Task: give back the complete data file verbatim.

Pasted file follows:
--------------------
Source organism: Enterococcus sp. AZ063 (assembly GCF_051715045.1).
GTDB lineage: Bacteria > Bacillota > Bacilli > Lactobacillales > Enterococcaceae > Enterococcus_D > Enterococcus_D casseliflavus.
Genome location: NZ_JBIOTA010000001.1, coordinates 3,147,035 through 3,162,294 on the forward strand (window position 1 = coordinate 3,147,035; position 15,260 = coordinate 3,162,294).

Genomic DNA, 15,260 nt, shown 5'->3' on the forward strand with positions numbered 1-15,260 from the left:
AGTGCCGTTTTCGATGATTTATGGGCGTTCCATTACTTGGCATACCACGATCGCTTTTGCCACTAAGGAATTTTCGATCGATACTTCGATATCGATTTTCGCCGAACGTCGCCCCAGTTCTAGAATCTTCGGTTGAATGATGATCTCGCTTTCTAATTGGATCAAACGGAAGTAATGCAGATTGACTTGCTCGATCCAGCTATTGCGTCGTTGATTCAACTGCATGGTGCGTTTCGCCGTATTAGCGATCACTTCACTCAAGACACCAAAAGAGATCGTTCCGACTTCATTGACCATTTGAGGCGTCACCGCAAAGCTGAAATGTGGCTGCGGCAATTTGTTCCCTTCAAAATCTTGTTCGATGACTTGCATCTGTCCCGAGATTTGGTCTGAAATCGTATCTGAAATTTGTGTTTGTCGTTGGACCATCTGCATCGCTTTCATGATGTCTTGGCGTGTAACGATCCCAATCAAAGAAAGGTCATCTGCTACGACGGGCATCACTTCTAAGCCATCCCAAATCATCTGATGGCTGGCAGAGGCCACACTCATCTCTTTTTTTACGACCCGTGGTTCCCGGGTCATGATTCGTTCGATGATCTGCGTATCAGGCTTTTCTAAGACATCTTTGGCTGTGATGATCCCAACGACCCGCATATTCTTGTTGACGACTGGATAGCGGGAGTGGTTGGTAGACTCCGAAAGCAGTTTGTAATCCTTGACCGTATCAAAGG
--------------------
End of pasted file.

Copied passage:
Source organism: Enterococcus sp. AZ063 (assembly GCF_051715045.1).
GTDB lineage: Bacteria > Bacillota > Bacilli > Lactobacillales > Enterococcaceae > Enterococcus_D > Enterococcus_D casseliflavus.
Genome location: NZ_JBIOTA010000001.1, coordinates 3,147,035 through 3,162,294 on the forward strand (window position 1 = coordinate 3,147,035; position 15,260 = coordinate 3,162,294).

Genomic DNA, 15,260 nt, shown 5'->3' on the forward strand with positions numbered 1-15,260 from the left:
AGTGCCGTTTTCGATGATTTATGGGCGTTCCATTACTTGGCATACCACGATCGCTTTTGCCACTAAGGAATTTTCGATCGATACTTCGATATCGATTTTCGCCGAACGTCGCCCCAGTTCTAGAATCTTCGGTTGAATGATGATCTCGCTTTCTAATTGGATCAAACGGAAGTAATGCAGATTGACTTGCTCGATCCAGCTATTGCGTCGTTGATTCAACTGCATGGTGCGTTTCGCCGTATTAGCGATCACTTCACTCAAGACACCAAAAGAGATCGTTCCGACTTCATTGACCATTTGAGGCGTCACCGCAAAGCTGAAATGTGGCTGCGGCAATTTGTTCCCTTCAAAATCTTGTTCGATGACTTGCATCTGTCCCGAGATTTGGTCTGAAATCGTATCTGAAATTTGTGTTTGTCGTTGGACCATCTGCATCGCTTTCATGATGTCTTGGCGTGTAACGATCCCAATCAAAGAAAGGTCATCTGCTACGACGGGCATCACTTCTAAGCCATCCCAAATCATCTGATGGCTGGCAGAGGCCACACTCATCTCTTTTTTTACGACCCGTGGTTCCCGGGTCATGATTCGTTCGATGATCTGCGTATCAGGCTTTTCTAAGACATCTTTGGCTGTGATGATCCCAACGACCCGCATATTCTTGTTGACGACTGGATAGCGGGAGTGGTTGGTAGACTCCGAAAGCAGTTTGTAATCCTTGACCGTATCAAAGG